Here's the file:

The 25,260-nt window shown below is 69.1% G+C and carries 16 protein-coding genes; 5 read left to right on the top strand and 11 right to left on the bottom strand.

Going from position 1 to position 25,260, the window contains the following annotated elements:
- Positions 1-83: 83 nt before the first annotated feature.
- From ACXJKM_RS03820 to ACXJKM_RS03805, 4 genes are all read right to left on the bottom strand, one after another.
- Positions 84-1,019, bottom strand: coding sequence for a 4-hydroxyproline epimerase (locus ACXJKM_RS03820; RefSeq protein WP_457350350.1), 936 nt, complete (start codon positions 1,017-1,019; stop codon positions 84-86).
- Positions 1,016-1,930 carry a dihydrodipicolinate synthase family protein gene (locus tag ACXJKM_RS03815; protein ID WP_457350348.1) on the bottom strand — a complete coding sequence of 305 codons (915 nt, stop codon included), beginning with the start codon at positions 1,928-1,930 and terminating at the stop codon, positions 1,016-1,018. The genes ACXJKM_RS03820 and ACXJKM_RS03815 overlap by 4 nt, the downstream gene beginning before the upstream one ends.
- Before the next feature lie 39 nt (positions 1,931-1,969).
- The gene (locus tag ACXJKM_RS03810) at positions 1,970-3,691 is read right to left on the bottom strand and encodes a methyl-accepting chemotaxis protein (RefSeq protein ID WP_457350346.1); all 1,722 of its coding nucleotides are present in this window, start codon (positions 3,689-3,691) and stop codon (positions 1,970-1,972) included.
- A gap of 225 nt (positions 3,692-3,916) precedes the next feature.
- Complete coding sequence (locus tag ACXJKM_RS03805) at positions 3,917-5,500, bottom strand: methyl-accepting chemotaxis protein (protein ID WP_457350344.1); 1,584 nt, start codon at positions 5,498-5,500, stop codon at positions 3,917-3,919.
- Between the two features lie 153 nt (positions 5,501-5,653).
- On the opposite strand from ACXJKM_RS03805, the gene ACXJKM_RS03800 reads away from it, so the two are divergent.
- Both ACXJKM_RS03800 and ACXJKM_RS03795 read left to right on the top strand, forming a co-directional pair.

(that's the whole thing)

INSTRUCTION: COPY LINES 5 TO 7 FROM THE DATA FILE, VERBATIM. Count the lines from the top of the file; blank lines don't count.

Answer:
- Positions 84-1,019, bottom strand: coding sequence for a 4-hydroxyproline epimerase (locus ACXJKM_RS03820; RefSeq protein WP_457350350.1), 936 nt, complete (start codon positions 1,017-1,019; stop codon positions 84-86).
- Positions 1,016-1,930 carry a dihydrodipicolinate synthase family protein gene (locus tag ACXJKM_RS03815; protein ID WP_457350348.1) on the bottom strand — a complete coding sequence of 305 codons (915 nt, stop codon included), beginning with the start codon at positions 1,928-1,930 and terminating at the stop codon, positions 1,016-1,018. The genes ACXJKM_RS03820 and ACXJKM_RS03815 overlap by 4 nt, the downstream gene beginning before the upstream one ends.
- Before the next feature lie 39 nt (positions 1,931-1,969).